The Pac-12, the earliest version of which formed 108 years ago, has brought us classic California college rivalries, including the annual Big Game between the Stanford and Cal football teams, a Bay Area tradition, and the crosstown rivalry between U.S.C. and U.C.L.A. Billed as the Conference of Champions, the Pac-12 has seen its members win more collegiate titles than any other conference. Not to mention the long list of the country’s greatest athletes who got their starts in the conference, including Jackie Robinson, Tiger Woods, John McEnroe, Jackie Joyner-Kersee and many more.
To make sense of all of this, I chatted with Billy about the Pac-12 implosion, what it means for the West Coast, and what might come next. Here’s our conversation, lightly edited for clarity:
How did this happen?
A year ago, U.S.C. and U.C.L.A. announced that they were moving to the Big Ten. That was a huge jolt — not just within the Pac-12, but across college football, because the California schools would be playing in the same conference as Rutgers and Maryland and Penn State. It really sort of changed the parameters of what was possible with the realignment of these conferences.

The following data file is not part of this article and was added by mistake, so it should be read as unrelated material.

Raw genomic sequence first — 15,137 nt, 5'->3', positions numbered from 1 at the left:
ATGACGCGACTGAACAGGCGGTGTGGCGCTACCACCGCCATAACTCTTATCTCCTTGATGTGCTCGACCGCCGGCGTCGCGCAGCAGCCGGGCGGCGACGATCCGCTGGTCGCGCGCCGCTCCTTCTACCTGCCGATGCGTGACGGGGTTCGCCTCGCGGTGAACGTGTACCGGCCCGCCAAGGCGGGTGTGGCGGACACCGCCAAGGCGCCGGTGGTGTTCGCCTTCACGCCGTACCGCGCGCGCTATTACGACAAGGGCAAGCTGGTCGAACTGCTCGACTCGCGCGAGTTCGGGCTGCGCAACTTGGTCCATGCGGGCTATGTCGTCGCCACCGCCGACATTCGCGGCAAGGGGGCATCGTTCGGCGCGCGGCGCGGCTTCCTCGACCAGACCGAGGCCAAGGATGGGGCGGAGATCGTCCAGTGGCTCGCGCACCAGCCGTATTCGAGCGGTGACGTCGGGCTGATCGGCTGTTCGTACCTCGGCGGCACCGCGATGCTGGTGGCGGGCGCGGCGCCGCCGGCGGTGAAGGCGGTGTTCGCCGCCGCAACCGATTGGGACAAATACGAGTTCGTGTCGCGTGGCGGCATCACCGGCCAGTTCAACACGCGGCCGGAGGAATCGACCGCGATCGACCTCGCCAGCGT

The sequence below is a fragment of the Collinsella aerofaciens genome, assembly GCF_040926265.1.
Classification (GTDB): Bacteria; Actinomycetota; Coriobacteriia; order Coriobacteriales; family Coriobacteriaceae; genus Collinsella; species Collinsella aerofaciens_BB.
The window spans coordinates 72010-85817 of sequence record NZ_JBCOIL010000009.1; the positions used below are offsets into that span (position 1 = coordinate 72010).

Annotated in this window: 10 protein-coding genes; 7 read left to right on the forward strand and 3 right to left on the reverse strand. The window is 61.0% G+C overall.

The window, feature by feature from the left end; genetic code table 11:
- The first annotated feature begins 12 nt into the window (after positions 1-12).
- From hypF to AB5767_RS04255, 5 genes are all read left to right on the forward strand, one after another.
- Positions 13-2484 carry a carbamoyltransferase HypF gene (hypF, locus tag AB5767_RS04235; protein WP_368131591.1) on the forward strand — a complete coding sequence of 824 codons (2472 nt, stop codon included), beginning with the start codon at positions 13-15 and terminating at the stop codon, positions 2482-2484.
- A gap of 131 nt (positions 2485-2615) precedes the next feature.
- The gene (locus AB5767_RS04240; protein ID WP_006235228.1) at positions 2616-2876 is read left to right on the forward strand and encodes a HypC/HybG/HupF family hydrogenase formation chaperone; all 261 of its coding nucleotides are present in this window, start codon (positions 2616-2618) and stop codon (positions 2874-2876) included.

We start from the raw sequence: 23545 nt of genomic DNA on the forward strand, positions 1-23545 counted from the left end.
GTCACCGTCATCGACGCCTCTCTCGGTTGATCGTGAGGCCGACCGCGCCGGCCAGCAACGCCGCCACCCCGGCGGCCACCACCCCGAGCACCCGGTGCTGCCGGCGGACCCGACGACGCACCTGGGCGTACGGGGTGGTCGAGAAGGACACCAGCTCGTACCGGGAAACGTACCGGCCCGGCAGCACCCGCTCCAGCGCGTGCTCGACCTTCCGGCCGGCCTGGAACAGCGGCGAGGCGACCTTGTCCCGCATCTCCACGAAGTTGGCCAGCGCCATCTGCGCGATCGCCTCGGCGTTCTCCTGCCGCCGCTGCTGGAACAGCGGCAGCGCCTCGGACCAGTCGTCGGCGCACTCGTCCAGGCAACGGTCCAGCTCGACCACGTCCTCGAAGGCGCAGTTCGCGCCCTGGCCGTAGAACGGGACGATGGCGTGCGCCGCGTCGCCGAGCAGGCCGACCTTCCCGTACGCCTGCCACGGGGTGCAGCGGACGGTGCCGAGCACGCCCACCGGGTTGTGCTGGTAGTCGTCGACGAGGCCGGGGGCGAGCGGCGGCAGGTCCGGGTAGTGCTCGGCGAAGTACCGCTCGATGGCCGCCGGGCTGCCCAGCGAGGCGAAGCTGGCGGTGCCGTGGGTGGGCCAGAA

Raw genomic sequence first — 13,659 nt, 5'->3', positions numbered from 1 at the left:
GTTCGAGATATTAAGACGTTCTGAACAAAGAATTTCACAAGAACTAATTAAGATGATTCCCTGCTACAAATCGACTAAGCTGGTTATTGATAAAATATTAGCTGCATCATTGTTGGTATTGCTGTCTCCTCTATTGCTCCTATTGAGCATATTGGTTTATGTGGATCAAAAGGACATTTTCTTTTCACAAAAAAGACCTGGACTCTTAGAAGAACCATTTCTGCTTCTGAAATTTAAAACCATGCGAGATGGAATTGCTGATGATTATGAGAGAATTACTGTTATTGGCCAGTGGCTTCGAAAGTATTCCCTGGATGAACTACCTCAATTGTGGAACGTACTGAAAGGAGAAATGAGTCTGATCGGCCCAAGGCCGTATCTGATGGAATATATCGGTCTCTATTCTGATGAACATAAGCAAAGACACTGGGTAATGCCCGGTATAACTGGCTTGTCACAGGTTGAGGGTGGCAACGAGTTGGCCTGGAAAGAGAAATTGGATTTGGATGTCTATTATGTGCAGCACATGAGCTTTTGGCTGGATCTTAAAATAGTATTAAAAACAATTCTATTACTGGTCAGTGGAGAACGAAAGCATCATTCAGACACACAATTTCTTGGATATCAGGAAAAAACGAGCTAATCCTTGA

For a lot of Californians, the fracturing of the Pac-12 feels personal, doesn’t it?
If you’re an Oregon fan, you remember what it was like 20 years ago to go to Arizona State and have a big win against the Sun Devils. Or being at Cal and going up to Washington and playing there. There’s all these familiar outposts for sports fans, and they’ve just been really shattered in the past week.
And for parents and fans — say you’re in the East Bay — it’s one thing to go down to L.A. and go to U.S.C. or U.C.L.A., or go to Arizona. Pretty much anywhere in the Pac-12 footprint, you can hop on a flight and be there in an hour. But what’s that going to be like when the closest game is Nebraska?
Stanford and Cal have been left stranded, but they’re hardly slouches when it comes to sports. What should we make of that?